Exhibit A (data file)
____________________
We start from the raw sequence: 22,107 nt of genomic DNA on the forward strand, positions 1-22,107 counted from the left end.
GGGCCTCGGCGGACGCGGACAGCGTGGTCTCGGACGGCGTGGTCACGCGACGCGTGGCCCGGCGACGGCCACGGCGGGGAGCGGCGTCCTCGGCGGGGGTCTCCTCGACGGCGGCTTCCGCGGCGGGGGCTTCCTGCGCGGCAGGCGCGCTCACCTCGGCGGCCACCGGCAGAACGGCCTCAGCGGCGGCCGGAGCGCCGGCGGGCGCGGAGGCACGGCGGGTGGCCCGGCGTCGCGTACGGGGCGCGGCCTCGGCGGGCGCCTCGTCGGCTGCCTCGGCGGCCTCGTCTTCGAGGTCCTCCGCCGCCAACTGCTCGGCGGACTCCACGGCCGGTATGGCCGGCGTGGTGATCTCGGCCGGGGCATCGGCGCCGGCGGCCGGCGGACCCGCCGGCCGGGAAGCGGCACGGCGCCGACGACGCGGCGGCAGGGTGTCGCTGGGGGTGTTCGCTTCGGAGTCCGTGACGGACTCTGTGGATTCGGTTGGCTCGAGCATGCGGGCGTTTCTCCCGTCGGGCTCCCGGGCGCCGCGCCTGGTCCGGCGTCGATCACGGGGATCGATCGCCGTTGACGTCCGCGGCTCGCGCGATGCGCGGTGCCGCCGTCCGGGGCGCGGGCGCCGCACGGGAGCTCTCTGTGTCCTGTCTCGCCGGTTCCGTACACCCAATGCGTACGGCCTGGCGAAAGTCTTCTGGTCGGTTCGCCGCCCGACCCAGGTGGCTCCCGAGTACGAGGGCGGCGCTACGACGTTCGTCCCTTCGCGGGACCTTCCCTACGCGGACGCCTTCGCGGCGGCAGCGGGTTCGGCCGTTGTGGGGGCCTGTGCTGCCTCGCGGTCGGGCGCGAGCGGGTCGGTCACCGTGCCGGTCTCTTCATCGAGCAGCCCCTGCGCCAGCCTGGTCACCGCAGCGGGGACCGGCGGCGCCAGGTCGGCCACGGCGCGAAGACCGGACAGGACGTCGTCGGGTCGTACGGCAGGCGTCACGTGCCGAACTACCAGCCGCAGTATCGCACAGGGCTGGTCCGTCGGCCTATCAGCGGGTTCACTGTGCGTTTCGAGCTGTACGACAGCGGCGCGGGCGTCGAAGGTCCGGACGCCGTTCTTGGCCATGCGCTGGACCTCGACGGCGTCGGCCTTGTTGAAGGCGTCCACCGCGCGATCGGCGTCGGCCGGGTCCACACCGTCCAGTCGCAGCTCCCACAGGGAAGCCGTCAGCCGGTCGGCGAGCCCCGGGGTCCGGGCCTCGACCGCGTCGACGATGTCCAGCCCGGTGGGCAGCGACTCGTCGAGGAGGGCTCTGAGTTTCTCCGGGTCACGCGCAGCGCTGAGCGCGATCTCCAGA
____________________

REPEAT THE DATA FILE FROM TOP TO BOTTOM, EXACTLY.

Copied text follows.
We start from the raw sequence: 22,107 nt of genomic DNA on the forward strand, positions 1-22,107 counted from the left end.
GGGCCTCGGCGGACGCGGACAGCGTGGTCTCGGACGGCGTGGTCACGCGACGCGTGGCCCGGCGACGGCCACGGCGGGGAGCGGCGTCCTCGGCGGGGGTCTCCTCGACGGCGGCTTCCGCGGCGGGGGCTTCCTGCGCGGCAGGCGCGCTCACCTCGGCGGCCACCGGCAGAACGGCCTCAGCGGCGGCCGGAGCGCCGGCGGGCGCGGAGGCACGGCGGGTGGCCCGGCGTCGCGTACGGGGCGCGGCCTCGGCGGGCGCCTCGTCGGCTGCCTCGGCGGCCTCGTCTTCGAGGTCCTCCGCCGCCAACTGCTCGGCGGACTCCACGGCCGGTATGGCCGGCGTGGTGATCTCGGCCGGGGCATCGGCGCCGGCGGCCGGCGGACCCGCCGGCCGGGAAGCGGCACGGCGCCGACGACGCGGCGGCAGGGTGTCGCTGGGGGTGTTCGCTTCGGAGTCCGTGACGGACTCTGTGGATTCGGTTGGCTCGAGCATGCGGGCGTTTCTCCCGTCGGGCTCCCGGGCGCCGCGCCTGGTCCGGCGTCGATCACGGGGATCGATCGCCGTTGACGTCCGCGGCTCGCGCGATGCGCGGTGCCGCCGTCCGGGGCGCGGGCGCCGCACGGGAGCTCTCTGTGTCCTGTCTCGCCGGTTCCGTACACCCAATGCGTACGGCCTGGCGAAAGTCTTCTGGTCGGTTCGCCGCCCGACCCAGGTGGCTCCCGAGTACGAGGGCGGCGCTACGACGTTCGTCCCTTCGCGGGACCTTCCCTACGCGGACGCCTTCGCGGCGGCAGCGGGTTCGGCCGTTGTGGGGGCCTGTGCTGCCTCGCGGTCGGGCGCGAGCGGGTCGGTCACCGTGCCGGTCTCTTCATCGAGCAGCCCCTGCGCCAGCCTGGTCACCGCAGCGGGGACCGGCGGCGCCAGGTCGGCCACGGCGCGAAGACCGGACAGGACGTCGTCGGGTCGTACGGCAGGCGTCACGTGCCGAACTACCAGCCGCAGTATCGCACAGGGCTGGTCCGTCGGCCTATCAGCGGGTTCACTGTGCGTTTCGAGCTGTACGACAGCGGCGCGGGCGTCGAAGGTCCGGACGCCGTTCTTGGCCATGCGCTGGACCTCGACGGCGTCGGCCTTGTTGAAGGCGTCCACCGCGCGATCGGCGTCGGCCGGGTCCACACCGTCCAGTCGCAGCTCCCACAGGGAAGCCGTCAGCCGGTCGGCGAGCCCCGGGGTCCGGGCCTCGACCGCGTCGACGATGTCCAGCCCGGTGGGCAGCGACTCGTCGAGGAGGGCTCTGAGTTTCTCCGGGTCACGCGCAGCGCTGAGCGCGATCTCCAGA